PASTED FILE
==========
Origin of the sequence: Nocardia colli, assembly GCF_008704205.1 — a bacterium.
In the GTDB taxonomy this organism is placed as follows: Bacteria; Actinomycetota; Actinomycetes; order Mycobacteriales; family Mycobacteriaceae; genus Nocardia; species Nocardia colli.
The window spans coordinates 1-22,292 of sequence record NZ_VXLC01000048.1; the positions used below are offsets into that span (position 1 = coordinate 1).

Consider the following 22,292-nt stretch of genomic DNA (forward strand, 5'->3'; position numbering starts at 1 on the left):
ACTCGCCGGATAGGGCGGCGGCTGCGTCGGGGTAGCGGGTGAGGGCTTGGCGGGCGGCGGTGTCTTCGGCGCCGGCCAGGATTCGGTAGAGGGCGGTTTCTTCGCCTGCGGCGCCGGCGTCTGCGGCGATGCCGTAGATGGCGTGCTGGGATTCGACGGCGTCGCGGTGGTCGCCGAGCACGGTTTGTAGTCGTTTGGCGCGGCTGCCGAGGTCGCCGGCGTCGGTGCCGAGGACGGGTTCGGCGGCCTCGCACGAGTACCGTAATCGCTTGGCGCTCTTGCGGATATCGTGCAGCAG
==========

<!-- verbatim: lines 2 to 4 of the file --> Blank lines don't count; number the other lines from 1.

In the GTDB taxonomy this organism is placed as follows: Bacteria; Actinomycetota; Actinomycetes; order Mycobacteriales; family Mycobacteriaceae; genus Nocardia; species Nocardia colli.
The window spans coordinates 1-22,292 of sequence record NZ_VXLC01000048.1; the positions used below are offsets into that span (position 1 = coordinate 1).

Consider the following 22,292-nt stretch of genomic DNA (forward strand, 5'->3'; position numbering starts at 1 on the left):